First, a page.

The birds and rosebuds of Bethesda Terrace

Split-level Bethesda Terrace, near 72nd Street overlooking the lake, was designed in the 1860s to be the heart of Central Park—a grand place of people-watching and socializing.

It’s the site of some of the park’s most beautiful features: Bethesda Fountain, the “Angel of the Waters” sculpture, and the tiles adorning the ceiling of the ground-level arcade.

But don’t overlook the gorgeous ornamental stone carvings on the staircases leading to the fountain.

British-born designer Jacob Wrey Mould created these whimsical reliefs of birds and foliage—a lovely reminder of spring and summer all year round.


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9 Responses to “The birds and rosebuds of Bethesda Terrace”

  1. The cat and bird carving in Prospect Park « Ephemeral New York Says:

    […] a lot like the stone carvings of Central Park’s Bethesda Terrace. No wonder: Both parks were designed by Frederick Law Olmsted and Calvert […]

  2. Tom Says:

    Thank you for providing a name for the artist who created these wonderful pieces. Whenever I pass through the terrace I have to stop for a longer look at them. They are not simply generic carvings, each panel is different. You can identify each bird and plant. It’s one of those little details that pop out at you all over the park. Could the steps have been left unadorned? Certainly. Yet when I look at these sculptures I get a feeling of joy at their beauty and I wish that my hands and mind were clever enough to do something as lovely.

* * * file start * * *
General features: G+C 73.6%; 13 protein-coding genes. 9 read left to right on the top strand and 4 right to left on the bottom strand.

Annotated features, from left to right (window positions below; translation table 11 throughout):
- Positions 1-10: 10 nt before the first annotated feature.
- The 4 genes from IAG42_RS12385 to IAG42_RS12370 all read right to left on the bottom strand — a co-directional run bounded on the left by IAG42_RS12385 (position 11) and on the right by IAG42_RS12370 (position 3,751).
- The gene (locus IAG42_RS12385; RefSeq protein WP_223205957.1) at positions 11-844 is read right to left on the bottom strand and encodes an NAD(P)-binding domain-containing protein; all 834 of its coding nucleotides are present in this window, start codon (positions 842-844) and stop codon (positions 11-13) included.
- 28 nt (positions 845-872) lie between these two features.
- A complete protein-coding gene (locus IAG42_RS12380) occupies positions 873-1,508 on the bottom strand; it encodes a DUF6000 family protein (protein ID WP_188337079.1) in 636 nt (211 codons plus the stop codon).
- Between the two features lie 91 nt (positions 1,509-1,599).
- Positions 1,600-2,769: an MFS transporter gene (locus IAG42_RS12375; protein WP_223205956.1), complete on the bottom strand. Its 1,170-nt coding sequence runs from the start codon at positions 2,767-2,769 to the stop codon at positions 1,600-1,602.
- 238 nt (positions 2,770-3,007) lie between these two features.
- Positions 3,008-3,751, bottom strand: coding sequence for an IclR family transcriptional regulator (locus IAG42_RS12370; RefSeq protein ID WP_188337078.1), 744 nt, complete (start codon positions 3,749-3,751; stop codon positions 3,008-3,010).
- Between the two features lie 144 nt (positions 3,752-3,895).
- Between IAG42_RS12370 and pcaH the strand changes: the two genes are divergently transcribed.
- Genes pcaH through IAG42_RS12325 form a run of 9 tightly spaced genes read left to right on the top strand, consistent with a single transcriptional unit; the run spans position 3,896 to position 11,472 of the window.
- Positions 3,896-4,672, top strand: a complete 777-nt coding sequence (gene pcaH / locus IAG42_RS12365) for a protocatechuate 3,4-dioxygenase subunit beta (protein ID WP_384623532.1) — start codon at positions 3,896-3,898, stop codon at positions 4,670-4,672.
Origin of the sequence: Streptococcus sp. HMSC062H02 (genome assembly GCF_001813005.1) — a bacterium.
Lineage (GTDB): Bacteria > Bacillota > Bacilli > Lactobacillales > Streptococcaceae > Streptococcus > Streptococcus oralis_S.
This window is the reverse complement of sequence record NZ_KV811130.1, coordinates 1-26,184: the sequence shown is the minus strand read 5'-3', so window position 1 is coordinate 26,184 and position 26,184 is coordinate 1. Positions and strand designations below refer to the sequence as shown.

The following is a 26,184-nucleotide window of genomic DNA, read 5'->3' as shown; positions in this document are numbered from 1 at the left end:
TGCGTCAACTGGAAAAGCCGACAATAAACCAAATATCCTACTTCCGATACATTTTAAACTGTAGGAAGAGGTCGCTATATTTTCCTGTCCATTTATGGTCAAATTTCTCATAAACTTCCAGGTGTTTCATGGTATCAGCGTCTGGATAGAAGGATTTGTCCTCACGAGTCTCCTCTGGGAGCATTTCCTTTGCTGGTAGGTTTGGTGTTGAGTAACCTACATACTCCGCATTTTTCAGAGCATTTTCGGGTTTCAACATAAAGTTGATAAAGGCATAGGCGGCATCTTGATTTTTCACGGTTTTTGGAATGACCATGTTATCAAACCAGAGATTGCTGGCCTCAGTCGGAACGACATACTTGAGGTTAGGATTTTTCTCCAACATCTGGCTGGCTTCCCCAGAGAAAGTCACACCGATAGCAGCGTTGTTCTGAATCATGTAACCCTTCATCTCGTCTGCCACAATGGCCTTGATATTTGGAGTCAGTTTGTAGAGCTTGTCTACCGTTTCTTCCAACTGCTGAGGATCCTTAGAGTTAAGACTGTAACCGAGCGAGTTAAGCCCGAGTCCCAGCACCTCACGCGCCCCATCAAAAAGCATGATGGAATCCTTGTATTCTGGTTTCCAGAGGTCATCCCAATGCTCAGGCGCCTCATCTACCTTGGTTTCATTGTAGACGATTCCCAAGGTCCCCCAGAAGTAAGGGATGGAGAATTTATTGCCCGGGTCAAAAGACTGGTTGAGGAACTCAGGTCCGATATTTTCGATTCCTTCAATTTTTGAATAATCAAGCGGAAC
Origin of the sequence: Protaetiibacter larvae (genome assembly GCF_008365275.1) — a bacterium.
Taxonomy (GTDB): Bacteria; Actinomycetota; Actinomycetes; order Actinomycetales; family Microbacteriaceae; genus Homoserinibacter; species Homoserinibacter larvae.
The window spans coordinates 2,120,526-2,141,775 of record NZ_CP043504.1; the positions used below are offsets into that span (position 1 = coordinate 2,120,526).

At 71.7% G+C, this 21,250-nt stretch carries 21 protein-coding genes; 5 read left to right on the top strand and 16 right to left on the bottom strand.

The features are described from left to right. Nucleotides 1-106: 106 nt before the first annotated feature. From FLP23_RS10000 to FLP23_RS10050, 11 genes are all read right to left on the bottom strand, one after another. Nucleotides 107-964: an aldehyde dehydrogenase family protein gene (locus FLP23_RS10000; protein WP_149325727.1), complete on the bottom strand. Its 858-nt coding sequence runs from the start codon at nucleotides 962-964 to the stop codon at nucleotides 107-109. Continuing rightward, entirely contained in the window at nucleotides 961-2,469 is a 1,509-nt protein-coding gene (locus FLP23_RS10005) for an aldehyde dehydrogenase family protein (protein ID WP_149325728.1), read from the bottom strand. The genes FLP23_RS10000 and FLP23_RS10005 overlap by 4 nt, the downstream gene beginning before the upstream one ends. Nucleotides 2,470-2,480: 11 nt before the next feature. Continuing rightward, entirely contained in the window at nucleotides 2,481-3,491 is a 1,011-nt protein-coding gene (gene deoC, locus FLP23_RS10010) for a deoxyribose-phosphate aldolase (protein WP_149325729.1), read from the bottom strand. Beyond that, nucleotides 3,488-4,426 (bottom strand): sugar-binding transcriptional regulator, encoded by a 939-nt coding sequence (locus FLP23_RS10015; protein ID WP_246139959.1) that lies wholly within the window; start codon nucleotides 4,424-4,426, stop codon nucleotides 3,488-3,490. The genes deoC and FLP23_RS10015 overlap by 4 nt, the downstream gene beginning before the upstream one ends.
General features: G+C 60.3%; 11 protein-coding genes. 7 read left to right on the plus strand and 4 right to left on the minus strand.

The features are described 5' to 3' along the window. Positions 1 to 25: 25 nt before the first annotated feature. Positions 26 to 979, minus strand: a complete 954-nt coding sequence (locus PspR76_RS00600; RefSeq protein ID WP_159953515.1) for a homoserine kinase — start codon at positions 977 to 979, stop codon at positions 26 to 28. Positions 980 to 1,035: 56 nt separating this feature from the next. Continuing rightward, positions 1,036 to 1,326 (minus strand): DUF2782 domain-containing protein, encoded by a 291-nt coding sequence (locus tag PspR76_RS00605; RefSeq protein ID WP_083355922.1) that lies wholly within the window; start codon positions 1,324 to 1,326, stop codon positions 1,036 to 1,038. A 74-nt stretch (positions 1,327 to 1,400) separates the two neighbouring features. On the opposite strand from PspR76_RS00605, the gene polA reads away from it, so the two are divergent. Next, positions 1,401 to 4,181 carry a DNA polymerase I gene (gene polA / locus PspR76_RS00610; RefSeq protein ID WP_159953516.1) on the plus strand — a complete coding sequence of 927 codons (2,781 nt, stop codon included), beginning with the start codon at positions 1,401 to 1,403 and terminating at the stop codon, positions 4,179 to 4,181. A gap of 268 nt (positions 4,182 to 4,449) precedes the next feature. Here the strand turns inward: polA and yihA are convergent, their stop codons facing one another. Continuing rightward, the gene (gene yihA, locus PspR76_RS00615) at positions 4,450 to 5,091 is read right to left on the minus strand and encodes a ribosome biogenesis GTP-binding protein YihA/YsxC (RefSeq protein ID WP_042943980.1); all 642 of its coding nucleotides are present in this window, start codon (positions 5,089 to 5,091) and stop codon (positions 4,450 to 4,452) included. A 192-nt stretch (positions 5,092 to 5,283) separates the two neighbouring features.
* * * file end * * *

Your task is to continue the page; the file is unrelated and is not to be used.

• Ronald Korcak Says:

      Above you state the one can identify each bird. Do you know of anyone who has attempted to do so?
      With the assistance of a Audubon retiree we have been trying to do so.
      Do you know of any keys that have all birds (and plants) identified/

      Ron Korcak

  3. A spooky look at Bethesda Terrace at night | Ephemeral New York Says:

    […] one of the most enchanting parts of Central Park: two elegant staircases uniting two levels in the middle of the park, linking the Mall to the Lake and culminating at […]

  4. The anonymous men who built Central Park | Ephemeral New York Says:

    […] [Below, finishing the staircase at Bethesda Terrace] […]

  5. A dazzling City Hall fountain sprays Croton water | Ephemeral New York Says:

    […] 1871, when a new fountain designed by Jacob Wrey Mould (he designed bridges in Central Park and decorative elements at Bethesda Terrace) replaced […]

  6. All the ladies on the Central Park Mall in 1901 | Ephemeral New York Says:

    […] in 1863, Bethesda Terrace was one of the first structures to go up in Central Park—and it’s also one of the most […]

  7. What happened to the sheep of Central Park? | Ephemeral New York Says:

    […] Wray Mould, who designed many of Central Park’s loveliest structures as well as the carvings along Bethesda Terrace, built a Victorian-style sheepfold near West 64th Street (below, in 1884) that housed the flock at […]

  8. General Grant’s first tomb on Riverside Drive was a lot more modest | Ephemeral New York Says:

    […] temporary vault was designed by Jacob Wrey Mould, chief architect of New York City’s Department of Public Works. “With outside dimensions of […]

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